Kearny Mesa–based Local 569 opened an office in El Centro last year, and Badgley, along with other organizers, has developed a group that includes about 200 workers. The union has launched an electricians’ apprenticeship program and holds classes on Occupational Safety and Health Administration regulations, commonly known as “OSHA regs” — at least in most places. “There were 25 guys in that class, and most were 40 to 50 years old,” said Badgley. “Most had never heard of OSHA.”
Badgley agreed that Imperial County’s official unemployment rate is misleading: For construction workers, the rate is higher.
Micah Mitrosky, another IBEW organizer, says there was a $4 million federal grant that could have been used for improving county government buildings. The grant would have provided work for local workers and energy-efficiency upgrades for county buildings. After legwork by the union discovered the grant money, and IBEW’s commitment to help with the application, the county failed to pursue the grant before the filing deadline.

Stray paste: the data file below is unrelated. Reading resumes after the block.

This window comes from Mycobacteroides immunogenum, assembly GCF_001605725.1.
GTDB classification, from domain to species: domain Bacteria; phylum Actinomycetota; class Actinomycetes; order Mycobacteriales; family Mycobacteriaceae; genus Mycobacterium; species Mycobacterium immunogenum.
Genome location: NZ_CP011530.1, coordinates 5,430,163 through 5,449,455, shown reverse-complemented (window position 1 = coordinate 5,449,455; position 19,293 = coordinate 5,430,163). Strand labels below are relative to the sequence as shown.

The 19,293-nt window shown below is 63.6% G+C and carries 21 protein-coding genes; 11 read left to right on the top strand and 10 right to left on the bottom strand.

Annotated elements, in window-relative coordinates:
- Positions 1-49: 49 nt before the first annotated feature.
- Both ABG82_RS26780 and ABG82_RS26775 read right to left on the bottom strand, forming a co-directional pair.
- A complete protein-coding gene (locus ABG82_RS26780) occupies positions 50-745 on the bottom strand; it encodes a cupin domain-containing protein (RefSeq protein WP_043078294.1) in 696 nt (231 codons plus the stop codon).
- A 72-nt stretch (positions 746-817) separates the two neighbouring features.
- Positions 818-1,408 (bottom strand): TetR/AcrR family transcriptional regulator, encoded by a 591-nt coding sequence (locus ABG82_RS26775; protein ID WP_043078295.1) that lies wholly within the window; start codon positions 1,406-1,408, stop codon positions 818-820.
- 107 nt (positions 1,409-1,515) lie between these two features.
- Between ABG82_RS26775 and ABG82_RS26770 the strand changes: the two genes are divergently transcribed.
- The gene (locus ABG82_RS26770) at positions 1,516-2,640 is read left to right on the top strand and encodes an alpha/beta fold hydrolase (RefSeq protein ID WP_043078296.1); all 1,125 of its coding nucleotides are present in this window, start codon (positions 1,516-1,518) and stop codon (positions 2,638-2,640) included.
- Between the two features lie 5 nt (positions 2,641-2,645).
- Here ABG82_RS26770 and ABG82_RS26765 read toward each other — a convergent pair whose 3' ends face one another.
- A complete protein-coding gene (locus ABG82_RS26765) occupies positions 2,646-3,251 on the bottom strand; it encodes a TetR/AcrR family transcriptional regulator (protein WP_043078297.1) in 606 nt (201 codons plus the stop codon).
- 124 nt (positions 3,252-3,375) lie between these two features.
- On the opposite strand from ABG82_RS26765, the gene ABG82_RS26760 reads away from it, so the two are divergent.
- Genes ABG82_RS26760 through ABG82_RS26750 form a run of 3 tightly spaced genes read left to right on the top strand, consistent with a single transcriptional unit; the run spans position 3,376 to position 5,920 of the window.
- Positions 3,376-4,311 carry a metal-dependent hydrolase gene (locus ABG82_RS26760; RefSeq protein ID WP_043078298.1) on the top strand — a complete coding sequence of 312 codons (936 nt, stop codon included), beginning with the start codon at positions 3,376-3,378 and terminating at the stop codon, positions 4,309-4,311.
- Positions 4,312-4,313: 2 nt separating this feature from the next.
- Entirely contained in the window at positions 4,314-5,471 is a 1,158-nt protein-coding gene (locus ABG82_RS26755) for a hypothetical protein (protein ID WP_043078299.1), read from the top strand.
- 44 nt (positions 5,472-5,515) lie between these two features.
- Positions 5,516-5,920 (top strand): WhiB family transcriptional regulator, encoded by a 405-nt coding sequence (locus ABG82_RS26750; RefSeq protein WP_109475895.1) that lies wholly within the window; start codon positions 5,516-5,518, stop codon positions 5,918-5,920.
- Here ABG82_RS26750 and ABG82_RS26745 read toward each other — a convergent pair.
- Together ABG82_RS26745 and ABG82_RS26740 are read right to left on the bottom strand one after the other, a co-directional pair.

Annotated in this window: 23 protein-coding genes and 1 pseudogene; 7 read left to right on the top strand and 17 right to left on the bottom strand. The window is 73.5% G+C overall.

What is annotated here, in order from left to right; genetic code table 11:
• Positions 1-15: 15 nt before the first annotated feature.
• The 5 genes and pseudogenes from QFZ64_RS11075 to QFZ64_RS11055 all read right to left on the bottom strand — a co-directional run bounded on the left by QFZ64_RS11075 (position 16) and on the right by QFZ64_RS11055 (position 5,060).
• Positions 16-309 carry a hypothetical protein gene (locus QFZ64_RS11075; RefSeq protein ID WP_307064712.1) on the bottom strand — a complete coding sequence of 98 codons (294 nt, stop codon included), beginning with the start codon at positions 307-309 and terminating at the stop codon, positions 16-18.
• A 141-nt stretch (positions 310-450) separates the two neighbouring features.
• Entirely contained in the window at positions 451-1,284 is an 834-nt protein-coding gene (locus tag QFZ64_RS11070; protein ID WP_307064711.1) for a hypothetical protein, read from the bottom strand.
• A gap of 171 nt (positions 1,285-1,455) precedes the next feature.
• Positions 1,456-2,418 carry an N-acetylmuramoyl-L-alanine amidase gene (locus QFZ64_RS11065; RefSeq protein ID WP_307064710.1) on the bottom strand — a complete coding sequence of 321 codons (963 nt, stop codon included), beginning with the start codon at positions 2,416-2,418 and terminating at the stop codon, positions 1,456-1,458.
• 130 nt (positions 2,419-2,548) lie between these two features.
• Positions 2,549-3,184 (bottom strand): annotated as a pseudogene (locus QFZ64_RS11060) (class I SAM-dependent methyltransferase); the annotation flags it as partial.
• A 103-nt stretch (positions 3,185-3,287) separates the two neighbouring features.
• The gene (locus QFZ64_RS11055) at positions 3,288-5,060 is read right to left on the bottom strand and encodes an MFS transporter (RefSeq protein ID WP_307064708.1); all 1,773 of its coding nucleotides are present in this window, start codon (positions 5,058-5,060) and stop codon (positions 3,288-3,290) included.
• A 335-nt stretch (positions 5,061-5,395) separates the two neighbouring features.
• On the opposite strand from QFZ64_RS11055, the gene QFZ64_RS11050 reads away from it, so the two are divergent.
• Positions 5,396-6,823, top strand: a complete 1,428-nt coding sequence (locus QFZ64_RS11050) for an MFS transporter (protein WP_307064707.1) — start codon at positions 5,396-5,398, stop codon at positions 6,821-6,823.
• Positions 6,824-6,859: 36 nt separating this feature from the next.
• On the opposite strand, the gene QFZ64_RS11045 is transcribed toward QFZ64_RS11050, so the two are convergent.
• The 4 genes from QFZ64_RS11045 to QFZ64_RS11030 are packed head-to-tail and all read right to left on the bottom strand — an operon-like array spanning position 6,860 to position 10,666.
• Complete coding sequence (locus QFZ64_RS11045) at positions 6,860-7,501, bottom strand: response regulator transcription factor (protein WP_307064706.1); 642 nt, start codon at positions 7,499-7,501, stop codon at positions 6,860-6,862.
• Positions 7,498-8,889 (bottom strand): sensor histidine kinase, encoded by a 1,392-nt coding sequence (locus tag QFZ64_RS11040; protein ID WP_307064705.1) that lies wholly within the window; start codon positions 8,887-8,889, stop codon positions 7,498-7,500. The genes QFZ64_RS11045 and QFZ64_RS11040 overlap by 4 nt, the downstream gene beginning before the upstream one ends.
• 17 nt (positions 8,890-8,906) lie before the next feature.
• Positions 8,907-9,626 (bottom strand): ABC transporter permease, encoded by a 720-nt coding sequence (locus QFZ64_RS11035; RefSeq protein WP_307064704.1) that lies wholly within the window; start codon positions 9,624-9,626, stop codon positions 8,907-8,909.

Mitrosky shared a June 2010 email exchange between herself and the chairman of the Imperial County Board of Supervisors, Louis Fuentes. In the exchange, Fuentes underscored the IBEW’s demand for a project labor agreement that would include a union hiring hall to staff the project. The union says that a local hiring hall is the only legal mechanism for ensuring that projects will hire the county’s unemployed, noting that that hall would be open to hiring nonunion workers, as well as union members.
But for Fuentes, it was a deal breaker.
“We need all available options to create jobs and stimulate our economy,” Fuentes wrote, “but not like this.”
Elsewhere in the email exchange, he noted, “These demands were not supported by the business community of this Valley.”
Calls to Fuentes seeking further clarification of his views were not returned.
“They just sat on it until the deadline passed,” said Mitrosky. “It would have immediately created careers and a training opportunity for craftspeople. They would have the skills to go to work immediately.”